According to LinkedIn’s recent ‘Jobs on the rise’ report for the US market, workplace diversity experts are very much in demand. The prioritisation of diversity and inclusion jobs was one of the eight trends highlighted by Glassdoor in their 2020 jobs and hiring research report.
Although there is still a lot of work to be done on diversity, we seem to be moving in the right direction. Organisations across all sectors are realising that diversity can have a significant impact on their bottom line. That shouldn’t come as a surprise given that diverse teams and diversity of thought will bring more ideas to the table and different skill sets. The combination of a person’s cultural upbringing and their personal/professional development brings a unique set of perspectives that are to be embraced.
McKinsey’s ‘Diversity Matters’ report found that companies who were the most gender diverse were 15% more likely to report financial returns that were above the median figures for their respective sectors. For those with the highest racial and ethnic workforces, that number more than doubled to 35%. In the UK, every 10% increase in gender diversity equated to a rise of 3.5% in earnings before interest and taxes (EBIT). Diversity is a powerful game changer.
As positive as the numbers are, there is still an underlying sense that many companies are looking for diversity specialists as a box ticking exercise, especially in light of #MeToo and its impact on the workplace. But you can’t simply expect a CDO or diversity manager to cure all the ills and simply wave his or her magic wand. Any change must firstly come from the top down and across the business. That might well mean tackling the company’s culture head on.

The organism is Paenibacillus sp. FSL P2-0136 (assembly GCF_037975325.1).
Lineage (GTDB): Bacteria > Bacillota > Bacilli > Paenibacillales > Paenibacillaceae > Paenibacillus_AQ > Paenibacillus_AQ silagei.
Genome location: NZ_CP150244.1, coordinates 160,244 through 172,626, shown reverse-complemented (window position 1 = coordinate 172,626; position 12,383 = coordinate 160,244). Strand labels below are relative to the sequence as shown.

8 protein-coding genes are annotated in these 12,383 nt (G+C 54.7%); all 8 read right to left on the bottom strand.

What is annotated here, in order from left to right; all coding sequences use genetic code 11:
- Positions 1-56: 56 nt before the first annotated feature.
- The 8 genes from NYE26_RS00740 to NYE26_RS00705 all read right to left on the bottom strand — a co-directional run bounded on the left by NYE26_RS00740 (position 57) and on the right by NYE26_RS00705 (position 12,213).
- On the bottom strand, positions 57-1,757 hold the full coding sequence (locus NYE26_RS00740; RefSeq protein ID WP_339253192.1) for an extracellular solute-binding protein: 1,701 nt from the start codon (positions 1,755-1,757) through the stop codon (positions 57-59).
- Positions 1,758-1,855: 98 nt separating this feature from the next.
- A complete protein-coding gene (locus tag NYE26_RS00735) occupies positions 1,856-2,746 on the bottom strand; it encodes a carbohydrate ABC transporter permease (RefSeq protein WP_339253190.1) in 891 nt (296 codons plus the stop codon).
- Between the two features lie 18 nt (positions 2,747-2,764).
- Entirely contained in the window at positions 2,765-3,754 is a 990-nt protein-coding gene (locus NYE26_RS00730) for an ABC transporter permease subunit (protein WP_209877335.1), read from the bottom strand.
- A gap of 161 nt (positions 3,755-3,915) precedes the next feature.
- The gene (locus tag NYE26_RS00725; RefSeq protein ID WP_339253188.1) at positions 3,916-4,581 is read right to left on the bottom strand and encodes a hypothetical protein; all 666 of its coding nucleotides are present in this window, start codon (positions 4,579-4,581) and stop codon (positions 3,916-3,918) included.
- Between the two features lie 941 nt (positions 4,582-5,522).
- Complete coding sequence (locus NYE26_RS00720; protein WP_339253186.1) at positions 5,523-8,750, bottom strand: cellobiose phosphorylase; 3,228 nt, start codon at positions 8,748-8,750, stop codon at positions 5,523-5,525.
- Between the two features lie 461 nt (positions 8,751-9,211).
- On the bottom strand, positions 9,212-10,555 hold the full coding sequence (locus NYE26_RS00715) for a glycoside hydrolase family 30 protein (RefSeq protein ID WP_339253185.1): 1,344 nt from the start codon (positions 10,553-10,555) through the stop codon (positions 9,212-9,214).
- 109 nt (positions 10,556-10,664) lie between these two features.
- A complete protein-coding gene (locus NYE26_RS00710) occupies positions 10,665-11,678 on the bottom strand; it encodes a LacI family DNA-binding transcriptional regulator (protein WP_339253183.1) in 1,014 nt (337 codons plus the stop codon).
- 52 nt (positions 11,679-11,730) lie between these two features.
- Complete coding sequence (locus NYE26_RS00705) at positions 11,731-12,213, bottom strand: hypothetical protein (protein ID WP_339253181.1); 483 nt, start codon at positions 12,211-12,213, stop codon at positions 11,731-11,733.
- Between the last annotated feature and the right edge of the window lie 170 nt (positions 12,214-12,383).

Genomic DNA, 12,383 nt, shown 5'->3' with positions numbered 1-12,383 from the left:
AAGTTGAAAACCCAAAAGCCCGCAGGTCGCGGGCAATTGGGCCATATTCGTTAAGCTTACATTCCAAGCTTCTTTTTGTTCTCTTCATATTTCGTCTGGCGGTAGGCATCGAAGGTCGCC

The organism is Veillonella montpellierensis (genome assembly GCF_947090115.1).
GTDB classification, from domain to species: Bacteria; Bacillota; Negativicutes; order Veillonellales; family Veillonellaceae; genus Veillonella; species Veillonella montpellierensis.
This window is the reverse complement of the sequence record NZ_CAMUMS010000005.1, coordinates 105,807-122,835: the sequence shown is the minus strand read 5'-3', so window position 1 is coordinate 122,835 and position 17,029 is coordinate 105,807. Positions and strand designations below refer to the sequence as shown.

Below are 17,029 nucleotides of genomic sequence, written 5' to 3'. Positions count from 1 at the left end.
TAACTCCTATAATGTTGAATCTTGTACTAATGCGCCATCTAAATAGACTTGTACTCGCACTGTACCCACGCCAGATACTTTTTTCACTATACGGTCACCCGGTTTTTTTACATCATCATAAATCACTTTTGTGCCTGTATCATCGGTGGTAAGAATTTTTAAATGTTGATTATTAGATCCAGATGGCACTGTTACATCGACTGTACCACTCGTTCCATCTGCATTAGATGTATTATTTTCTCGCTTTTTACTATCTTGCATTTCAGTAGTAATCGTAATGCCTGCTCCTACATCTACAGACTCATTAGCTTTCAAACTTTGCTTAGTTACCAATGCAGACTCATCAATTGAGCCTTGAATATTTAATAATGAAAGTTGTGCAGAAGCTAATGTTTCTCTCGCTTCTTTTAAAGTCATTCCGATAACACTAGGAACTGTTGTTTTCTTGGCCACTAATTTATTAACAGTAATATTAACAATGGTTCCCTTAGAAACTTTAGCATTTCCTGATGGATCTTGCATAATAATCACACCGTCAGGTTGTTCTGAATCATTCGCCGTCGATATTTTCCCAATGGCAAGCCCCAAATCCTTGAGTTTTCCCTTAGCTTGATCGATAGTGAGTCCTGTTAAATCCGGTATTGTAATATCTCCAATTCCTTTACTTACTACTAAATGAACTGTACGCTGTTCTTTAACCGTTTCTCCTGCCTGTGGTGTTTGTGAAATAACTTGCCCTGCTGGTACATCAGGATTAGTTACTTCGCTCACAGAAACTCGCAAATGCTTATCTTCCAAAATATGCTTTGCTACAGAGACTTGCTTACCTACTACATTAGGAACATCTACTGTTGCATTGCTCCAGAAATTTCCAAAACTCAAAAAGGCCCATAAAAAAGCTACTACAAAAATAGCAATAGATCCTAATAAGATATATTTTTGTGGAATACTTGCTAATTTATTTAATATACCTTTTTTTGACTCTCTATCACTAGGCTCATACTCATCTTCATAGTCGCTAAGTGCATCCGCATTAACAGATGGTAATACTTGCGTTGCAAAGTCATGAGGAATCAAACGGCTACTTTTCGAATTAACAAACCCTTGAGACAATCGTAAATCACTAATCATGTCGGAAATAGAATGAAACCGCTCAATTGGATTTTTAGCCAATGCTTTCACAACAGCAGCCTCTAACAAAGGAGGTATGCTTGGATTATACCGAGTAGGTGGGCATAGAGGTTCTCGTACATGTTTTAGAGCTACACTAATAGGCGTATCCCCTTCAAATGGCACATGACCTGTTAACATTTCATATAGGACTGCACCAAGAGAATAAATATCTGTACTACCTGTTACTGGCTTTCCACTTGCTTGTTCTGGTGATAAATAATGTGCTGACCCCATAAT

Recruitment and recruitment practices will clearly be key. Almost half of talent professionals (47%) say that hiring managers aren’t held accountable for interviewing a diverse group of candidates (LinkedIn). The role of HR will be central in helping to redesign recruitment processes to not only ensure that bias is reduced but that diversity is measured and diversity data is both monitored and tracked. That may well mean introducing and running diversity training programmes.
With all the will in the world and despite the efforts of many, there is a clear lack of diversity among C-suites across sectors. So an increasing number in diversity roles and job titles such as CDO, diversity manager, diversity officer, head of diversity or diversity manager is a positive sign – albeit, two thirds of openings were with organisations of over 1,000 employees according to Glassdoor.
Change doesn’t happen overnight. But hiring a diversity expert is certainly a step in the right direction.